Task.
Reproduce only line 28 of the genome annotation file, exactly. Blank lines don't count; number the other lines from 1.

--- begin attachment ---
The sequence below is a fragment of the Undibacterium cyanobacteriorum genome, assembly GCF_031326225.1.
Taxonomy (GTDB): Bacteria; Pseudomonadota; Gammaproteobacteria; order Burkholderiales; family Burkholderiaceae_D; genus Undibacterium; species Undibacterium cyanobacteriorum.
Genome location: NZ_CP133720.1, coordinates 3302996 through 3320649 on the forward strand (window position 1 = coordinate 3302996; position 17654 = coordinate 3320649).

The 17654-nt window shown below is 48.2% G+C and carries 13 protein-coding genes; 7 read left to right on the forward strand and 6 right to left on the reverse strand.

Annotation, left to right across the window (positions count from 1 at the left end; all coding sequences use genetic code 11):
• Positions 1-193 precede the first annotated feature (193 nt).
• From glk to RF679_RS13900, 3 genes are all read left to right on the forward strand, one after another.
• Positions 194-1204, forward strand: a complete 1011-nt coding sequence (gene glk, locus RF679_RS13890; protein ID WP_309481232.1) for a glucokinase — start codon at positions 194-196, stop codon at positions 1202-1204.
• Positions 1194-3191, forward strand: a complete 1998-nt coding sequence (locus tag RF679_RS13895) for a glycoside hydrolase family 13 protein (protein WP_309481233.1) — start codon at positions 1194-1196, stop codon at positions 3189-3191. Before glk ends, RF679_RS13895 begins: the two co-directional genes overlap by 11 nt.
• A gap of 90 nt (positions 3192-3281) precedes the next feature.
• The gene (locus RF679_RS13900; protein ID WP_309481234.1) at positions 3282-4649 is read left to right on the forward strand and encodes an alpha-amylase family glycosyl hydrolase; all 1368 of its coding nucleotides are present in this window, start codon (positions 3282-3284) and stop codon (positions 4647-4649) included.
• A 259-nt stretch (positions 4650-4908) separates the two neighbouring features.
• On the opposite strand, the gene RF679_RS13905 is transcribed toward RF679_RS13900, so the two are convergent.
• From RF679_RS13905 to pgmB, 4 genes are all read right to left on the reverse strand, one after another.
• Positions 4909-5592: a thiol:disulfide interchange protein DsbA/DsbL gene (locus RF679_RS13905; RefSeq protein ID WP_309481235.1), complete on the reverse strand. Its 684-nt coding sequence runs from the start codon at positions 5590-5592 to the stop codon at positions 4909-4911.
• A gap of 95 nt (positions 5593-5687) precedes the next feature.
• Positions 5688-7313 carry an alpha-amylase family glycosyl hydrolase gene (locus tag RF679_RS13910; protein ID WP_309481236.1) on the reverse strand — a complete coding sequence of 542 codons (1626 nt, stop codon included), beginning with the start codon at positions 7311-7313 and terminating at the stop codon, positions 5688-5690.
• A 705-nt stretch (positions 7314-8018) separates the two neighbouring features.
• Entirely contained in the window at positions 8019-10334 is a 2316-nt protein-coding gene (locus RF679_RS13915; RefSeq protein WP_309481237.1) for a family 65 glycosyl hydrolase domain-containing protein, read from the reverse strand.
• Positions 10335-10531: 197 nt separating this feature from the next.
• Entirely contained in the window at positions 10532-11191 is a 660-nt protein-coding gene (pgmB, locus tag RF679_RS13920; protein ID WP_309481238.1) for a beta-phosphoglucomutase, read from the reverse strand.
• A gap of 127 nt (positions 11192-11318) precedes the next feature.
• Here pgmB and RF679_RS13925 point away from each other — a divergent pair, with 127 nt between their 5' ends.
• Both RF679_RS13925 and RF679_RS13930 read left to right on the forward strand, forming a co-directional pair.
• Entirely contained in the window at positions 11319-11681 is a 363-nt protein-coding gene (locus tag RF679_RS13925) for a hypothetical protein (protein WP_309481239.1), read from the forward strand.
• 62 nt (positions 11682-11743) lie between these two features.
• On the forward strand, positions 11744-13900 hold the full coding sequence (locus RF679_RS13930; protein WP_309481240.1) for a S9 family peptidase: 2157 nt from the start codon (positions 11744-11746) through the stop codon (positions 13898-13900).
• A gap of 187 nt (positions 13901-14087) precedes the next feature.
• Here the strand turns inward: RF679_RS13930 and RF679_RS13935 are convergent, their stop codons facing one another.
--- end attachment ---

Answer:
• A gap of 187 nt (positions 13901-14087) precedes the next feature.